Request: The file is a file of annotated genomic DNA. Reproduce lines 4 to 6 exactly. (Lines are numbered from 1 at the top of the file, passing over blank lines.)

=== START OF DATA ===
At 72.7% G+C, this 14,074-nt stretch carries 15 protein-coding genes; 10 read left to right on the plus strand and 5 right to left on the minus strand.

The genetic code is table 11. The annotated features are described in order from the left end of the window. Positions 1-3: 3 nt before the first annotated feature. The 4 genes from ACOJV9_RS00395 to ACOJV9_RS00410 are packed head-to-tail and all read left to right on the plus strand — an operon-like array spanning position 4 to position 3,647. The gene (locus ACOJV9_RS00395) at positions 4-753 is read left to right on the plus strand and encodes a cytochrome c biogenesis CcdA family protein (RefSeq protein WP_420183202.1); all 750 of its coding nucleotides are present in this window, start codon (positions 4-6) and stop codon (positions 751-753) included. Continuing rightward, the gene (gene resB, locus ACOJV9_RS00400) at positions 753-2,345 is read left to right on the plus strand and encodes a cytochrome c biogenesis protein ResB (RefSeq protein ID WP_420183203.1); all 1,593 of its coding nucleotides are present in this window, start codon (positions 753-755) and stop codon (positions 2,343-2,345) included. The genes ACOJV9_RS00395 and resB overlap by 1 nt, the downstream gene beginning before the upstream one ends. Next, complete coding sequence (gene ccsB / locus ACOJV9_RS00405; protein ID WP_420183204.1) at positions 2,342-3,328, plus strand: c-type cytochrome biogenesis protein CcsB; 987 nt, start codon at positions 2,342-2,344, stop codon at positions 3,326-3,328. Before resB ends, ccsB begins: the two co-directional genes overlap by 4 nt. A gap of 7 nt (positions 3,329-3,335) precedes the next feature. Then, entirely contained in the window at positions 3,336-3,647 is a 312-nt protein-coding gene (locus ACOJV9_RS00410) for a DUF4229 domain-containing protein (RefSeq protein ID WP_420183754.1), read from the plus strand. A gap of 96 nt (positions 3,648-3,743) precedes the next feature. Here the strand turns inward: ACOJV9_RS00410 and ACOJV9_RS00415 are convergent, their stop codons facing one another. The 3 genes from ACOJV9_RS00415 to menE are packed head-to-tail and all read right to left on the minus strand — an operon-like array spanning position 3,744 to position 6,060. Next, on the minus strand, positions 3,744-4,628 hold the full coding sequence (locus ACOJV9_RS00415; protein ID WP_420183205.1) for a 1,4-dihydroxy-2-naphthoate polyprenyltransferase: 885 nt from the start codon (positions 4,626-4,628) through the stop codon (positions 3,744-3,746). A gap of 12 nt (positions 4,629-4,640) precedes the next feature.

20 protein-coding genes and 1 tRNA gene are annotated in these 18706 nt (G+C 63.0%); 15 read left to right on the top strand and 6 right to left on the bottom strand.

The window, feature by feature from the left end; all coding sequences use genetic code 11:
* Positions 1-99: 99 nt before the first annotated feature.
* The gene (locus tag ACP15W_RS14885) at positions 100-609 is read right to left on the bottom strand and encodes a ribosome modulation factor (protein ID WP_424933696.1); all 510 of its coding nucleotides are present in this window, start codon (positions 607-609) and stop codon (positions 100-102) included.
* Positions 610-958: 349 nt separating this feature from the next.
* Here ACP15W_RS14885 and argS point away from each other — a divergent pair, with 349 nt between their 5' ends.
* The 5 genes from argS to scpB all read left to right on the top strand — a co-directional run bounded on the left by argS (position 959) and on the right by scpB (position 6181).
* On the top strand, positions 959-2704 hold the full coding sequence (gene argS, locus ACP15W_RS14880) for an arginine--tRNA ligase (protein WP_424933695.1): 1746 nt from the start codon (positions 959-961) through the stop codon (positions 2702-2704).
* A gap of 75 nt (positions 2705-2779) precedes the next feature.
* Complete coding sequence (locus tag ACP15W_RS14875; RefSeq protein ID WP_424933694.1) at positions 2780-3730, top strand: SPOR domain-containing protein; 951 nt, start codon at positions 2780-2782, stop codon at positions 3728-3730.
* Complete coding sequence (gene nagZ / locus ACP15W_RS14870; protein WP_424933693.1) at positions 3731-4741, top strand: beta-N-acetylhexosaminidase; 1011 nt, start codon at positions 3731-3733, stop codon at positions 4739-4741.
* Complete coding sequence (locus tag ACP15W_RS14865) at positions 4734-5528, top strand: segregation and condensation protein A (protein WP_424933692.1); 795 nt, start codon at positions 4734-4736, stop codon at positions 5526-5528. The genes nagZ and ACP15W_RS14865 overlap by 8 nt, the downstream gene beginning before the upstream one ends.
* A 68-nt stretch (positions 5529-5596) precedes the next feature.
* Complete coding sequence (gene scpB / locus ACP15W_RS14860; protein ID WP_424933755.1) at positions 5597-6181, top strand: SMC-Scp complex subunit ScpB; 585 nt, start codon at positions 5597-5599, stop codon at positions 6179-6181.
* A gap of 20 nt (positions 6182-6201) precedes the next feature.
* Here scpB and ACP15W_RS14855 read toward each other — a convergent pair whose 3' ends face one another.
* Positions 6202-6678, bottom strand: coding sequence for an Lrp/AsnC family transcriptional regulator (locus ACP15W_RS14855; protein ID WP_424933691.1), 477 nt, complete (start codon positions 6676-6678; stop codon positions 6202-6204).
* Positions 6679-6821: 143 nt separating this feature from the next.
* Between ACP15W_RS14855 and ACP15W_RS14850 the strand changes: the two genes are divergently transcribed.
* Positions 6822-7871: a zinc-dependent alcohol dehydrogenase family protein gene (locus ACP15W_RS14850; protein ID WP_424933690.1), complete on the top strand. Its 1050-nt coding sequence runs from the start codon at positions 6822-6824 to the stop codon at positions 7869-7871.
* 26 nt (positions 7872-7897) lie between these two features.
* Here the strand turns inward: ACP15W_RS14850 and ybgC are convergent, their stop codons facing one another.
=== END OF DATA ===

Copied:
The window, feature by feature from the left end; all coding sequences use genetic code 11:
* Positions 1-99: 99 nt before the first annotated feature.
* The gene (locus tag ACP15W_RS14885) at positions 100-609 is read right to left on the bottom strand and encodes a ribosome modulation factor (protein ID WP_424933696.1); all 510 of its coding nucleotides are present in this window, start codon (positions 607-609) and stop codon (positions 100-102) included.